There is no need to argue about the benefits of adaptive bitrate (ABR) as a main method of streaming video on mobile devices – it makes content accessible to viewers in a more efficient way, eliminating buffering, adjusting to the available bandwidth with as little impact on picture quality as possible. As ABR streaming becomes more prevalent, the need arises for standardization and better understanding of video quality of OTT services.

As the leading industry organization in the ICT space, the ITU (the International Telecommunication Union) launched a standardization procedure for the development of methodology for estimation and evaluation of the quality of ABR streaming. Ericsson, together with six other companies, contributed with recommendations for the development of video quality estimation models. The contributors included representatives from the telecom sector, other network technology vendors and research companies. Following ITU’s evaluation of the submitted recommendations, the companies worked collaboratively to merge their model proposals into a single model to deliver the most accurate quality estimation. The final model was approved as ITU-T Recommendation P.1203 in December 2016.

What is the model about?

In simple terms, the ABR quality estimation model is a formula for the calculation of perceived video streaming quality of service using objective parameters. Some of the parameters include resolution and framerate, A/V encoding rates, packet-loss rate, rebuffering and video freezing events. It is an integrated model that not only combines video and audio quality into the estimation of a single event, but applies a longer term evaluation to get an assessment of the user’s perception while watching a longer video. The data necessary for the estimation is collected mostly from the video player and the nodes or probes in the delivery network and the outcome is available for the media company to analyze.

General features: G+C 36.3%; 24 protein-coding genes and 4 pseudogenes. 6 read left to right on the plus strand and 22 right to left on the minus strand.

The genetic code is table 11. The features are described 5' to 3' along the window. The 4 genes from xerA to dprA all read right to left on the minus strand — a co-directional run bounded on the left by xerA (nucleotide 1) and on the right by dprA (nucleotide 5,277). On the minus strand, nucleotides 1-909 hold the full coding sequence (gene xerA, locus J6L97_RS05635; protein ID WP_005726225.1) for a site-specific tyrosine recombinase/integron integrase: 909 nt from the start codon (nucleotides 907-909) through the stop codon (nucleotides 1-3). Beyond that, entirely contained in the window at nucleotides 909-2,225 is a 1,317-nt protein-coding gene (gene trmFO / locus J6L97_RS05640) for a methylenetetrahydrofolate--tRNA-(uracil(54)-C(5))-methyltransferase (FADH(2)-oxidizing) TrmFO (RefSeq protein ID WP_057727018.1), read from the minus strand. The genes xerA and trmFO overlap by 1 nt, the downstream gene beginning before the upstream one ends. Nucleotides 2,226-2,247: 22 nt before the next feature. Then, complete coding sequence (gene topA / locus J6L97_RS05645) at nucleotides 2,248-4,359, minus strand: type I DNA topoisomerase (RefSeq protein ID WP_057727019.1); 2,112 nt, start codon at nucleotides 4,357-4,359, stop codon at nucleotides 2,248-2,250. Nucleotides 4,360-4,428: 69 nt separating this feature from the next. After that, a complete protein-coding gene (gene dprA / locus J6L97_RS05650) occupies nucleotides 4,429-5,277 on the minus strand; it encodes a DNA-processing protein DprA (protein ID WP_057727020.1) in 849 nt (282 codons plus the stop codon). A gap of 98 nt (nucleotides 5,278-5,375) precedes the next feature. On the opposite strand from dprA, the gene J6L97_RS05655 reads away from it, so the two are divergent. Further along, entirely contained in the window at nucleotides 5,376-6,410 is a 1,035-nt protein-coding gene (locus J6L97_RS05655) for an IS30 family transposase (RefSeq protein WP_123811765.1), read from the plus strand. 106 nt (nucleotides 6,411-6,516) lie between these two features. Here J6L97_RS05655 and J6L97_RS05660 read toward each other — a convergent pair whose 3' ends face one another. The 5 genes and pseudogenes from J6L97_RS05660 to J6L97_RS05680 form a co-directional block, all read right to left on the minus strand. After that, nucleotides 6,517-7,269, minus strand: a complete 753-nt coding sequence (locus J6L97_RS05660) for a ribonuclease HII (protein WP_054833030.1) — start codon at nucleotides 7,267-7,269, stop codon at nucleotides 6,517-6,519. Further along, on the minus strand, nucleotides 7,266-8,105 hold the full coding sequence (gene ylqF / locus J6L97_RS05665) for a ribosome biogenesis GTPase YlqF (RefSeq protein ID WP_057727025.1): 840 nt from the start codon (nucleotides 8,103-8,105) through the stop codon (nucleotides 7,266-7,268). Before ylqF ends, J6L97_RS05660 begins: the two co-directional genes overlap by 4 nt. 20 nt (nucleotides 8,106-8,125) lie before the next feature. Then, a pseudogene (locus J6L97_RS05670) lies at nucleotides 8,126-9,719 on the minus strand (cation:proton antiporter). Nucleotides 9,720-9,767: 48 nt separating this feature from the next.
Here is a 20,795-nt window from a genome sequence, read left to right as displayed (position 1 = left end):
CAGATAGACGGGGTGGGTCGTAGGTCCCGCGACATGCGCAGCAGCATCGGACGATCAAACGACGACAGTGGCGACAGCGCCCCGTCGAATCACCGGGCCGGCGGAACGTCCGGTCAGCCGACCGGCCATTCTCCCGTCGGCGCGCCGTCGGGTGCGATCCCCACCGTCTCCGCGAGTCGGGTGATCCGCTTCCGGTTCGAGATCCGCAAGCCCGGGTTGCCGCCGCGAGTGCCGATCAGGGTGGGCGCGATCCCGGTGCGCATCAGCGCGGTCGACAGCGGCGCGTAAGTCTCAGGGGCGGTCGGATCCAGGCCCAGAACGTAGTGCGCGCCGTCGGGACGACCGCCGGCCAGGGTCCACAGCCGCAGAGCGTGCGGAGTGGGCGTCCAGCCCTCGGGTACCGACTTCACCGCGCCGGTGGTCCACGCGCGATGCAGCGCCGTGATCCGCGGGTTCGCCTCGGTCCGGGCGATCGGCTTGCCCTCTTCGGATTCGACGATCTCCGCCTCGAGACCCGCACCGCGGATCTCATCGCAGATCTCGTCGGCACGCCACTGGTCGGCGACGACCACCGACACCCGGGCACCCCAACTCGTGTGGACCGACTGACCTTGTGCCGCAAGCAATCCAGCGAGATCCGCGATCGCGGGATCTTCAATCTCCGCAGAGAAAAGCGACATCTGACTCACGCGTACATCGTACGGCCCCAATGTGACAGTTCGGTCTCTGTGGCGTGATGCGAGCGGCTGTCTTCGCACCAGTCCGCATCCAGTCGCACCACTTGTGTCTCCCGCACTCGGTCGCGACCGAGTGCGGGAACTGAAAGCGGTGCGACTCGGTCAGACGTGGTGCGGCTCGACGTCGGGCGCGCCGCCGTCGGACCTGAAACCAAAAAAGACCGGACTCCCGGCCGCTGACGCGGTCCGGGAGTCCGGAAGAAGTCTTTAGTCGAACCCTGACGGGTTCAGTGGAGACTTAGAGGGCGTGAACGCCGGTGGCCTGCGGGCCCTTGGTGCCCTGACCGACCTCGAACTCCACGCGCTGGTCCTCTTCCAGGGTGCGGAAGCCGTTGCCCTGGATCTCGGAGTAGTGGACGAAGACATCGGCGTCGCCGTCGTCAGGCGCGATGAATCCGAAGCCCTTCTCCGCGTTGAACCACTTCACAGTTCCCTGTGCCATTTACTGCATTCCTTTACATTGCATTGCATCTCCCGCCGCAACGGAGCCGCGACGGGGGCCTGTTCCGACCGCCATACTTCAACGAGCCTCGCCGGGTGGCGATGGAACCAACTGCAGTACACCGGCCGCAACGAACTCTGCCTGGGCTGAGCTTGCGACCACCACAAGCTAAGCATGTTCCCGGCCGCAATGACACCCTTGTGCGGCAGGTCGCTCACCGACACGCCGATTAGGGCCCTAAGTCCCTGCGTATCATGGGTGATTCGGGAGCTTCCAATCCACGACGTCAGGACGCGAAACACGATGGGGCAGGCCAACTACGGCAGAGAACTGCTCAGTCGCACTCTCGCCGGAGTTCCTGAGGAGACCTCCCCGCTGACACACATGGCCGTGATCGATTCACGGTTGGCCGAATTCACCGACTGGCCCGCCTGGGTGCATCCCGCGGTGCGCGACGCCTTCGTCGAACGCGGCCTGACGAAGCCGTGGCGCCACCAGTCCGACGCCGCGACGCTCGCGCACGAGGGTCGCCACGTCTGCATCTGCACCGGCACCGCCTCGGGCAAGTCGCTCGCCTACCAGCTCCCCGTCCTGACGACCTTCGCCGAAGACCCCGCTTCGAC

The quality estimation model is just Phase 1 of an ongoing standardization process for streaming video. In the next step, ITU will work on a model that can be used for estimating quality of 4K, UHD content encoded by H.265/HEVC (High Efficiency Video Coding) and VP9.

You can learn more about the recommendations and the estimation model in my colleague Gunnar Heikkilä’s blog post here.

Transparency, control, experience

Media companies have been actively using adaptive bit rate technology for many years and it has essentially become the standard practice for high-end streaming providers allowing little buffering when streaming high-resolution feeds. The importance of the quality estimation model for OTT and TVE service providers is significant. It improves transparency and understanding of the quality of service. A standardized way of estimating quality, allows for an easier comparison of the services of OTT operators, which in turn leads to better competition and ultimately better services for the viewers.

If the technology is working properly, the content should playback without interruption. Even when users cannot notice any degradations, the quality estimation technique can detect small declines in quality when they occur. This allows OTT providers to improve the services promptly before the problem impacts viewer experience and satisfaction. Having a better understanding of the quality of service means more control and proactively solving issues in the platform. It also brings efficiencies as it can direct investments to the online video platform features that directly impact quality.

The quality estimation model is already being put into use in Ericsson managed OTT services. The data from the estimation will be visible in the analytics and reporting modules. It will provide customers with additional insights necessary for building the desired viewer experience and engagement.

Stan Dimitrov, Product Marketing Manager, Online Video Services and Sports Graphics